He was the sixth and final defendant to reach a plea agreement. Unfortunately, it doesn’t bring the closure that so many seek. Gallegos must still be sentenced. And some wounds never heal.

  • On two occasions in the course of human history, freedom hung in the balance. Once in Greece, well over 2,000 years ago and once again in 1940. In 430 B.C., the Greek statesman Pericles wrote an opinion about the Greek Constitution that could have come straight from the U.S. Supreme court. A people that sophisticated would never give up their way of life nor abandon their fierce love of freedom. At Thermopylae and Marathon they stood firm and saved democracy against the mightiest invader of that time.

  • I lived in Las Vegas 25 years ago. I have noticed all the stores in what used to be New Town are now closed and there is nothing for the youth to do. All the exciting things that were part of the weekend are no longer. The cruise was very exciting and brought a lot of money downtown and commodore to the youth.

    Now that there is no cruise, the stores, except for a few, are closed due to lack of exposure. When the cruise was happening, the stores were flourishing as a direct result of exposure. Because of the stores closing, jobs are lost and crime has increased for the youth.

  • On Saturday, May 15, The Kiwanis Club of Las Vegas held its 19th annual Bike Safety Rodeo. Las Vegas area kids obtained helmets and learned bike safety by participating in the safety course.  The project consisted of proper fitting of the helmets, bike adjustments for mechanical safety and size.  The remaining course involved stations where the riders experienced hazards of bike riding.

  • Shame, shame, shame on the politicians. They claim they are serving the people. Not so, they are serving themselves. Our present state representative, whose spouse was convicted after the scandal at West schools and is now working at Luna, courtesy of our senator (shame on him, also). Then there is the ex-con helping his brother on the campaign trail. Disgusting. How low can you go? A number of years ago, another brother who was a magistrate was caught red handed with stolen property. We knew their father, an honest, hard-working farmer. Lord Lord, he will turn over in his grave.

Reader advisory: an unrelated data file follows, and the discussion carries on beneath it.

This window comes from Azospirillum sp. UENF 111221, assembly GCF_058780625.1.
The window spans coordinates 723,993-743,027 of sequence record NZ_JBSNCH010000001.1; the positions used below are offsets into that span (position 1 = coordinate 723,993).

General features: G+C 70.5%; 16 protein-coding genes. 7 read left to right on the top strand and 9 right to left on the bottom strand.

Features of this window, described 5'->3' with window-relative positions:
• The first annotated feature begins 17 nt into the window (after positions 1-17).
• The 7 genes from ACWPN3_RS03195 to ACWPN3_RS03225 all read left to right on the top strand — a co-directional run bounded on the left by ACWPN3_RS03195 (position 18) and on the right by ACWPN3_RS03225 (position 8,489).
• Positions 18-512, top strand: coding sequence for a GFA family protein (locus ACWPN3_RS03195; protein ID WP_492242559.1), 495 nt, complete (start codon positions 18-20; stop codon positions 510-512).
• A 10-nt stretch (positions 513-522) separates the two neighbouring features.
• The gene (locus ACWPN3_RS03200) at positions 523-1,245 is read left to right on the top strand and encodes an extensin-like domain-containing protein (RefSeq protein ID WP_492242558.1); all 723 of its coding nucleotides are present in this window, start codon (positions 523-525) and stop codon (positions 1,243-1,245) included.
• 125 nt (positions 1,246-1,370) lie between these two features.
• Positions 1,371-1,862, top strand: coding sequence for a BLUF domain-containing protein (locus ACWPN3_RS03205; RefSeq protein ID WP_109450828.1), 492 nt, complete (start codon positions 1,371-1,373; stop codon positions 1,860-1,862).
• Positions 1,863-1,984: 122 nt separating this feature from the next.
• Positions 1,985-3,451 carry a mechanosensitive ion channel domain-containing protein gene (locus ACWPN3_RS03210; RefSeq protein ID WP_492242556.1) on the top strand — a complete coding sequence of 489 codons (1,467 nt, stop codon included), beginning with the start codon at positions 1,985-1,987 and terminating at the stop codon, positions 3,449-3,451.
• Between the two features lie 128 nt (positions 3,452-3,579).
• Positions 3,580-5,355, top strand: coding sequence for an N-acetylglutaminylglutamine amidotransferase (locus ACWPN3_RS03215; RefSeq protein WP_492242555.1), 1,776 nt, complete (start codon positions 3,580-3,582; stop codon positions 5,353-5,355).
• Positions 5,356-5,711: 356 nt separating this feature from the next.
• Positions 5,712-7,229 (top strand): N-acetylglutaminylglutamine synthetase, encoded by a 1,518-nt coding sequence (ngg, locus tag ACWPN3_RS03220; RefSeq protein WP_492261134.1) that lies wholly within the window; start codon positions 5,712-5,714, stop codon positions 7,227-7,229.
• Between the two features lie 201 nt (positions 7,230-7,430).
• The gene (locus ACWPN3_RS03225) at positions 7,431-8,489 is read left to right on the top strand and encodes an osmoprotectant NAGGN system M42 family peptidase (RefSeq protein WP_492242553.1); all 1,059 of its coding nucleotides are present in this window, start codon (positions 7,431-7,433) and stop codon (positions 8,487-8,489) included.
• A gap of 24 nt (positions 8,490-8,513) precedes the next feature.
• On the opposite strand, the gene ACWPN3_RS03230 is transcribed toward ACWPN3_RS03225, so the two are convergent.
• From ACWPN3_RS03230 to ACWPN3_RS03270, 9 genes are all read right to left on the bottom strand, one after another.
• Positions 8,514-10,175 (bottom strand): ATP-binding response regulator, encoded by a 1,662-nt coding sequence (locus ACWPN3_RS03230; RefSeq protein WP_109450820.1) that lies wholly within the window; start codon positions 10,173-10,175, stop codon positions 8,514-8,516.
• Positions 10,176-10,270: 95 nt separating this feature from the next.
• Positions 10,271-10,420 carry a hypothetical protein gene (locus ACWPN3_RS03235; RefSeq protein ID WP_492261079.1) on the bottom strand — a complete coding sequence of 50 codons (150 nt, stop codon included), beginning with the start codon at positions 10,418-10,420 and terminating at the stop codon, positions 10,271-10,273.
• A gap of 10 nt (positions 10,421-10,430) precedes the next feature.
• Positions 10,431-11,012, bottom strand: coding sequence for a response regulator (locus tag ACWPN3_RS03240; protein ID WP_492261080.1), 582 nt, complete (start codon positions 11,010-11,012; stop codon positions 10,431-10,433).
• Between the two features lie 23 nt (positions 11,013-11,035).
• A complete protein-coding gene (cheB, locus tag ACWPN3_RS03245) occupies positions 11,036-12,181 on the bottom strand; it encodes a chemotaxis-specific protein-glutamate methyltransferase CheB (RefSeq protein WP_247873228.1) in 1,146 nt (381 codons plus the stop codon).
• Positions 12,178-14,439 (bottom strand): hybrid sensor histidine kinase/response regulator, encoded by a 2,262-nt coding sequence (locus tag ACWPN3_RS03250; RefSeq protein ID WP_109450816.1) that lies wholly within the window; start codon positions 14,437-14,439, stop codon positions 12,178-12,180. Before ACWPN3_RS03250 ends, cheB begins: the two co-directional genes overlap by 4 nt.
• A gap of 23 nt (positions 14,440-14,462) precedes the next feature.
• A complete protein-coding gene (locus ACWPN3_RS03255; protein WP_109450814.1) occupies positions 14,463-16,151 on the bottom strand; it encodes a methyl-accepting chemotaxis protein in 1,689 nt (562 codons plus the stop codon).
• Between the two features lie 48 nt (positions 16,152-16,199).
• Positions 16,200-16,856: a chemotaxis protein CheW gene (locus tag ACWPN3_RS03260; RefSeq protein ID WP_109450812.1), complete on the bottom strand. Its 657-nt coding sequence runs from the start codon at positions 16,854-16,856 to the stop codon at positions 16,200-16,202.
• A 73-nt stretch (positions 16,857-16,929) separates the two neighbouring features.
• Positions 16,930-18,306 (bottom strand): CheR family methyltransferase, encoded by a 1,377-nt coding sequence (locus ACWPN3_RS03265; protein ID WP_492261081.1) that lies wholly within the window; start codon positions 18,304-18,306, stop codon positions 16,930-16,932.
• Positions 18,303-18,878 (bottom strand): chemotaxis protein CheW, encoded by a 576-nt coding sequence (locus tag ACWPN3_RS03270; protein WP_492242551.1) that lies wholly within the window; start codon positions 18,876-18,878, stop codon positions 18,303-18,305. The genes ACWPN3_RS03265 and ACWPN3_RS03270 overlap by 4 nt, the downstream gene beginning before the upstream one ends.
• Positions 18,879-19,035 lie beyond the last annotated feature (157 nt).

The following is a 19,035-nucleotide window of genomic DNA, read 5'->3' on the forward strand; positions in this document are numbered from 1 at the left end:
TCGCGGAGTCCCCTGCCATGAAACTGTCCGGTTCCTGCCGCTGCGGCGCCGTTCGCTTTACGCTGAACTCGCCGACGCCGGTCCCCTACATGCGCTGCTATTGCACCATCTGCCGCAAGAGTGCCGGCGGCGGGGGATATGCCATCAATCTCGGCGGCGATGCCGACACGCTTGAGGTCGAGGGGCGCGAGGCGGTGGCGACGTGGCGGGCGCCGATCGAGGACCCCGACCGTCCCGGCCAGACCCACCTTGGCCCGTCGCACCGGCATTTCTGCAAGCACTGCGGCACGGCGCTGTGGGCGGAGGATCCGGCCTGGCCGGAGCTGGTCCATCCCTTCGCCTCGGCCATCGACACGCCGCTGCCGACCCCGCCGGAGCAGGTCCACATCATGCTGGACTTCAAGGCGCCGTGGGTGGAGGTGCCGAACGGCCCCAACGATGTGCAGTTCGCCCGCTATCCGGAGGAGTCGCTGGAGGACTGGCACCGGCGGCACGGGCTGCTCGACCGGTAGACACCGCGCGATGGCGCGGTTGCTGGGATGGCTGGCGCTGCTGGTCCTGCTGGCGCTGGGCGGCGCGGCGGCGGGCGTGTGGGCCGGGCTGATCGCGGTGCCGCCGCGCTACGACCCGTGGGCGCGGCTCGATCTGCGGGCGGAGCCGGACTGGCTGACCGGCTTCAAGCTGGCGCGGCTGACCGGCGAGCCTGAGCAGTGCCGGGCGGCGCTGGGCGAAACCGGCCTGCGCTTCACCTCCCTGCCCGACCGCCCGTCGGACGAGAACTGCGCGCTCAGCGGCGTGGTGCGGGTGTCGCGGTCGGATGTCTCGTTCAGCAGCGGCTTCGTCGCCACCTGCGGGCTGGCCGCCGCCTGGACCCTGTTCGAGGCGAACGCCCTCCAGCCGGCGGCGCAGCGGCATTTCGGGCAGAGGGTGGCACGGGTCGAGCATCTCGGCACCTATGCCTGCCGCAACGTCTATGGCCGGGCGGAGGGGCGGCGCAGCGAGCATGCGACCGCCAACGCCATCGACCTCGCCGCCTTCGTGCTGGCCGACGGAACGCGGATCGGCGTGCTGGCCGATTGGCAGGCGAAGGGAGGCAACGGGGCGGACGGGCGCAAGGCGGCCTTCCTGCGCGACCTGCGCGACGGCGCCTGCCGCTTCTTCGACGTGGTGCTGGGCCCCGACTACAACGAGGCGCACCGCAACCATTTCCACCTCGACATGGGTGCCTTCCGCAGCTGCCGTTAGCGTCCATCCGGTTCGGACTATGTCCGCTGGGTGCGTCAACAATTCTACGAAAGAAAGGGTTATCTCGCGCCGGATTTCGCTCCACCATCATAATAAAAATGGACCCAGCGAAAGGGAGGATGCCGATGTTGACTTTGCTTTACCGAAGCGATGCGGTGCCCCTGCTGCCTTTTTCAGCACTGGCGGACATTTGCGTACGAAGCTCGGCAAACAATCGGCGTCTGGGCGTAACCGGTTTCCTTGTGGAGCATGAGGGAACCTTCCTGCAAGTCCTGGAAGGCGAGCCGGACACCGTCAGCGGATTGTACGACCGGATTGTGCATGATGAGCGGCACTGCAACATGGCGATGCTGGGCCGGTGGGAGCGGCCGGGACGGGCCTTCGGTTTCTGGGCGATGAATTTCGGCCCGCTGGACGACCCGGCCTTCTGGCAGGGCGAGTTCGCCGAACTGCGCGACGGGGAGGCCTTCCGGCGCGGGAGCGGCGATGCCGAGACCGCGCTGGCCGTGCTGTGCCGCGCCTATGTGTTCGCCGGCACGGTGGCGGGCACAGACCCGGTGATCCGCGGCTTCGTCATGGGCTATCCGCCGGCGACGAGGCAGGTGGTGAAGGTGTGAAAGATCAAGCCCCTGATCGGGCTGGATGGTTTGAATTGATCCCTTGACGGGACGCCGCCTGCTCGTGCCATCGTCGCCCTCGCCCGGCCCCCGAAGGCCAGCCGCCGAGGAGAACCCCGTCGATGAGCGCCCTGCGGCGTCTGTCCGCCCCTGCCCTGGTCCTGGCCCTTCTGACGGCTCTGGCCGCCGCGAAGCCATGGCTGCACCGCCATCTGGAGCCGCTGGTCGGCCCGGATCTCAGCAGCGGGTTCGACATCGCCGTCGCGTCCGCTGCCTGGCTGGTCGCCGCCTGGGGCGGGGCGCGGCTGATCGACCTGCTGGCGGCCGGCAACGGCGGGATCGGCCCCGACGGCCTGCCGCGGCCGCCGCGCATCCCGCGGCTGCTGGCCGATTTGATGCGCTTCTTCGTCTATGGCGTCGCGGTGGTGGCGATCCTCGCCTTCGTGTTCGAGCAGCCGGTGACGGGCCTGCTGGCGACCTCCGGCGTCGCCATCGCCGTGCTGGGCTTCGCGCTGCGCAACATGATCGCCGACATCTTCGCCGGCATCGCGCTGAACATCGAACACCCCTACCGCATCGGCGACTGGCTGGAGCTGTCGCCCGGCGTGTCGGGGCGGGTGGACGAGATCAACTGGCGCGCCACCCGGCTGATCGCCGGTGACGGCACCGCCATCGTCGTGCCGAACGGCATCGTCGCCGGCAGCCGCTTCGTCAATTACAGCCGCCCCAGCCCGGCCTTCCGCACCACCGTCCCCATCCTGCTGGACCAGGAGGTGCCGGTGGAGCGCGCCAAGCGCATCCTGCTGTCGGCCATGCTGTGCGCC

• Sometimes it’s easy to identify with Gen. Halftrack, the forlorn company commander in the Beetle Bailey comic strip, who laments never receiving mail from the Pentagon.

    On occasion, I receive no feedback to items in Work of Art. But last week, there was an avalanche. A number of people e-mailed with comments about the alumni/ alumnus matter and solved a dozen common expressions which had been put into high-falutin’ language.

    All the responses came via e-mail, except for Betty Quick, who was quick to hand-deliver some of her own creations, listed below.

  • The Robertson High School Class of 2010 has been through a lot. The seniors who just graduated saw six of their classmates arrested for assaulting some underclassmen at the school’s annual football camp, then the entire class had to endure the humiliation that came with the resulting state and national attention.

  • I am asked to show identification: When I show up for a doctor’s appointment; when filling out a credit card or loan application; when applying for or renewing a drivers license or passport; when applying for any kind of insurance; when filling out college applications; when donating blood; when obtaining certain prescription drugs; when making some debit purchases, especially if I’m out of state; and when collecting a boarding pass for airline or train travel.

  • In a little more than a week, voters in two districts of San Miguel County will decide on their representatives on the County Commission.

    The commission doesn’t get much scrutiny from the public or the media.

    Part of the reason is that the county is a relatively smooth-running machine with little drama.

    But it’s also because county commissions in most places don’t get much attention.

    In a city, we’re closer together, and that results in many contentious issues — zoning, nuisances, public utilities such as water and sewer.